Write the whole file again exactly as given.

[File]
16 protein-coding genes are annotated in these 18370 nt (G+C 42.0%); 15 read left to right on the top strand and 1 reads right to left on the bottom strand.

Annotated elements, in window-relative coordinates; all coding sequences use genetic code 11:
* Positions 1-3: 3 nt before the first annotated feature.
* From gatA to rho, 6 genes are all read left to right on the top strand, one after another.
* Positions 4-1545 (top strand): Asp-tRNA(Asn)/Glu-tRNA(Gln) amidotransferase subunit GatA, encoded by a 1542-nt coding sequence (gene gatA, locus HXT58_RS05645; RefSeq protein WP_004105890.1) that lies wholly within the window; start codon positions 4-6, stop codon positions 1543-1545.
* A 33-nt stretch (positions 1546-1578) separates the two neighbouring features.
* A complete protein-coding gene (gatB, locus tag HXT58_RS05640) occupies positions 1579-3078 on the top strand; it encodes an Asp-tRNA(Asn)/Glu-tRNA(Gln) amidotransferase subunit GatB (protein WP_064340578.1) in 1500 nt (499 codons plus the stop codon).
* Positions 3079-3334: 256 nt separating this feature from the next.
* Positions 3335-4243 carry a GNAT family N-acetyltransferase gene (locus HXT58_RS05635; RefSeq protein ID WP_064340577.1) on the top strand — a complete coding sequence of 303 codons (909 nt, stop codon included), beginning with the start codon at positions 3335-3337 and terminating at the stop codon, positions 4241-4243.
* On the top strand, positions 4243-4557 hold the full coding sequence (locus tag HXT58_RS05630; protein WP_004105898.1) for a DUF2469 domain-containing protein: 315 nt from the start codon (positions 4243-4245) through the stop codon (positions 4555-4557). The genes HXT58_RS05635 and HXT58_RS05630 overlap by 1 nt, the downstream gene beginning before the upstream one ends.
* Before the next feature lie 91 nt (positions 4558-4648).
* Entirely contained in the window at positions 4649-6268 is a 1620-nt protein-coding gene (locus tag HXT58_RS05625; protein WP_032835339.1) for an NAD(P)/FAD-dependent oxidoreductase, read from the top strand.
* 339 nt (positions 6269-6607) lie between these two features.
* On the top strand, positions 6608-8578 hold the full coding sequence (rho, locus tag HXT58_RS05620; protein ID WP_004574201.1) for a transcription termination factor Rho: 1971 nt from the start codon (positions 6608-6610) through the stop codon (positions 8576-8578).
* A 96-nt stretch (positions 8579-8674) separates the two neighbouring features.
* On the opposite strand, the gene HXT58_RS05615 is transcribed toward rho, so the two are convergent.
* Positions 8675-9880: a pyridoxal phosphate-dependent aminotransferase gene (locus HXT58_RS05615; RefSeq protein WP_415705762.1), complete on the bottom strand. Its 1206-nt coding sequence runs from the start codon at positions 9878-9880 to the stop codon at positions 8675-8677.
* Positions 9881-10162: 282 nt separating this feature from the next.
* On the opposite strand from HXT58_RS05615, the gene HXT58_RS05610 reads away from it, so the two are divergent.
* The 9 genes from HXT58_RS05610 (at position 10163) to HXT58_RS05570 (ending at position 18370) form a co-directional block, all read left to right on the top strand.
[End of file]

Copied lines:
16 protein-coding genes are annotated in these 18370 nt (G+C 42.0%); 15 read left to right on the top strand and 1 reads right to left on the bottom strand.

Annotated elements, in window-relative coordinates; all coding sequences use genetic code 11:
* Positions 1-3: 3 nt before the first annotated feature.
* From gatA to rho, 6 genes are all read left to right on the top strand, one after another.
* Positions 4-1545 (top strand): Asp-tRNA(Asn)/Glu-tRNA(Gln) amidotransferase subunit GatA, encoded by a 1542-nt coding sequence (gene gatA, locus HXT58_RS05645; RefSeq protein WP_004105890.1) that lies wholly within the window; start codon positions 4-6, stop codon positions 1543-1545.
* A 33-nt stretch (positions 1546-1578) separates the two neighbouring features.
* A complete protein-coding gene (gatB, locus tag HXT58_RS05640) occupies positions 1579-3078 on the top strand; it encodes an Asp-tRNA(Asn)/Glu-tRNA(Gln) amidotransferase subunit GatB (protein WP_064340578.1) in 1500 nt (499 codons plus the stop codon).
* Positions 3079-3334: 256 nt separating this feature from the next.
* Positions 3335-4243 carry a GNAT family N-acetyltransferase gene (locus HXT58_RS05635; RefSeq protein ID WP_064340577.1) on the top strand — a complete coding sequence of 303 codons (909 nt, stop codon included), beginning with the start codon at positions 3335-3337 and terminating at the stop codon, positions 4241-4243.
* On the top strand, positions 4243-4557 hold the full coding sequence (locus tag HXT58_RS05630; protein WP_004105898.1) for a DUF2469 domain-containing protein: 315 nt from the start codon (positions 4243-4245) through the stop codon (positions 4555-4557). The genes HXT58_RS05635 and HXT58_RS05630 overlap by 1 nt, the downstream gene beginning before the upstream one ends.
* Before the next feature lie 91 nt (positions 4558-4648).
* Entirely contained in the window at positions 4649-6268 is a 1620-nt protein-coding gene (locus tag HXT58_RS05625; protein WP_032835339.1) for an NAD(P)/FAD-dependent oxidoreductase, read from the top strand.
* 339 nt (positions 6269-6607) lie between these two features.
* On the top strand, positions 6608-8578 hold the full coding sequence (rho, locus tag HXT58_RS05620; protein ID WP_004574201.1) for a transcription termination factor Rho: 1971 nt from the start codon (positions 6608-6610) through the stop codon (positions 8576-8578).
* A 96-nt stretch (positions 8579-8674) separates the two neighbouring features.
* On the opposite strand, the gene HXT58_RS05615 is transcribed toward rho, so the two are convergent.
* Positions 8675-9880: a pyridoxal phosphate-dependent aminotransferase gene (locus HXT58_RS05615; RefSeq protein WP_415705762.1), complete on the bottom strand. Its 1206-nt coding sequence runs from the start codon at positions 9878-9880 to the stop codon at positions 8675-8677.
* Positions 9881-10162: 282 nt separating this feature from the next.
* On the opposite strand from HXT58_RS05615, the gene HXT58_RS05610 reads away from it, so the two are divergent.
* The 9 genes from HXT58_RS05610 (at position 10163) to HXT58_RS05570 (ending at position 18370) form a co-directional block, all read left to right on the top strand.